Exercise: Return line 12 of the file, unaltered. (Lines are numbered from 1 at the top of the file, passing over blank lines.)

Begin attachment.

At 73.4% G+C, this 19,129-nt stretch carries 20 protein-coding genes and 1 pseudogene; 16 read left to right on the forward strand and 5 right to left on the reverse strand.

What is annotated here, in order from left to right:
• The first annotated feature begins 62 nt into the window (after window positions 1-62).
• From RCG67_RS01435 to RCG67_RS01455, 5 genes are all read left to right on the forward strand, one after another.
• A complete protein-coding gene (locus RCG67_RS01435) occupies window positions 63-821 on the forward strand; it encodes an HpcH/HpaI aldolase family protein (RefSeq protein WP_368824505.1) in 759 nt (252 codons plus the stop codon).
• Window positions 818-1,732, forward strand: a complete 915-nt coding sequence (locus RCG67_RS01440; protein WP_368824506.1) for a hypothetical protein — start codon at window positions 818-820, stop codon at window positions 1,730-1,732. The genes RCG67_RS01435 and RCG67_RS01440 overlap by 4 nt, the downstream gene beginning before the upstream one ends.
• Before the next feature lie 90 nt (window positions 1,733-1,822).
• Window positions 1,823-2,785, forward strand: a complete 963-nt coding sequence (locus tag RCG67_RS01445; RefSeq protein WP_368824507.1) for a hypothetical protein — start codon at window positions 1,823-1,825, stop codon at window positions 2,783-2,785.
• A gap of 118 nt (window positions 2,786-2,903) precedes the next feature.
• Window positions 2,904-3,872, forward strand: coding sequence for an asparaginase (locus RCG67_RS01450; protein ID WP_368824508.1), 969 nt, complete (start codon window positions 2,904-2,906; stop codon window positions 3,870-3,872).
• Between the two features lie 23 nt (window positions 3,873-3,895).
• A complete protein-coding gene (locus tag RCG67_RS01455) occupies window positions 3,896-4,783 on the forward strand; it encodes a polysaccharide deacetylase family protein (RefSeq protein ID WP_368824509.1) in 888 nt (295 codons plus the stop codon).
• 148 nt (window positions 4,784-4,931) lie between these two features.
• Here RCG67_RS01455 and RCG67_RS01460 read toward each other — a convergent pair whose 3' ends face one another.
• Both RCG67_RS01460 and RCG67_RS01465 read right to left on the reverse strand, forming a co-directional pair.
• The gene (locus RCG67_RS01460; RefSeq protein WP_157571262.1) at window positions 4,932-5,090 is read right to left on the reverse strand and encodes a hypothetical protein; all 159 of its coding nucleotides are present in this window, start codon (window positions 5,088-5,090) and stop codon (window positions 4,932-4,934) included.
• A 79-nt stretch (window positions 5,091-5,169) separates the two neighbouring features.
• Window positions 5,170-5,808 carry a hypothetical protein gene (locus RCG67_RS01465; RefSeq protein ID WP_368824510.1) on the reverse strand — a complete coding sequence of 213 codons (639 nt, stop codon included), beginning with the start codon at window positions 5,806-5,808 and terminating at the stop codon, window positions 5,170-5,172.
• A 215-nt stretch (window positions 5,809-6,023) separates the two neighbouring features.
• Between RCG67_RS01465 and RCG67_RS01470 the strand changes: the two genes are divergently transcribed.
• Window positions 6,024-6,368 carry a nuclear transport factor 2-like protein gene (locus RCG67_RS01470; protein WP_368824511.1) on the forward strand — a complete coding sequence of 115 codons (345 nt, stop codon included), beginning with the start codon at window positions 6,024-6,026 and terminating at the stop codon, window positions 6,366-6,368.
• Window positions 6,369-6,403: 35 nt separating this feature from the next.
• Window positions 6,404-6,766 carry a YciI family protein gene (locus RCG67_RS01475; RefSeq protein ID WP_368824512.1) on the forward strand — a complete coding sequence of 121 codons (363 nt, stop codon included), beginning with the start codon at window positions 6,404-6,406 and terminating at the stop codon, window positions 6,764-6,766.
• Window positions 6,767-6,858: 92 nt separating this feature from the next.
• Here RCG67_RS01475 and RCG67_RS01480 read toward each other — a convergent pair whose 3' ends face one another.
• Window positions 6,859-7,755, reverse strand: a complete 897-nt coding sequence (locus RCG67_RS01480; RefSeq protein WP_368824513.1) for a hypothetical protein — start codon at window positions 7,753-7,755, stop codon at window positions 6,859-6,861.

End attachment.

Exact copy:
• A complete protein-coding gene (locus tag RCG67_RS01455) occupies window positions 3,896-4,783 on the forward strand; it encodes a polysaccharide deacetylase family protein (RefSeq protein ID WP_368824509.1) in 888 nt (295 codons plus the stop codon).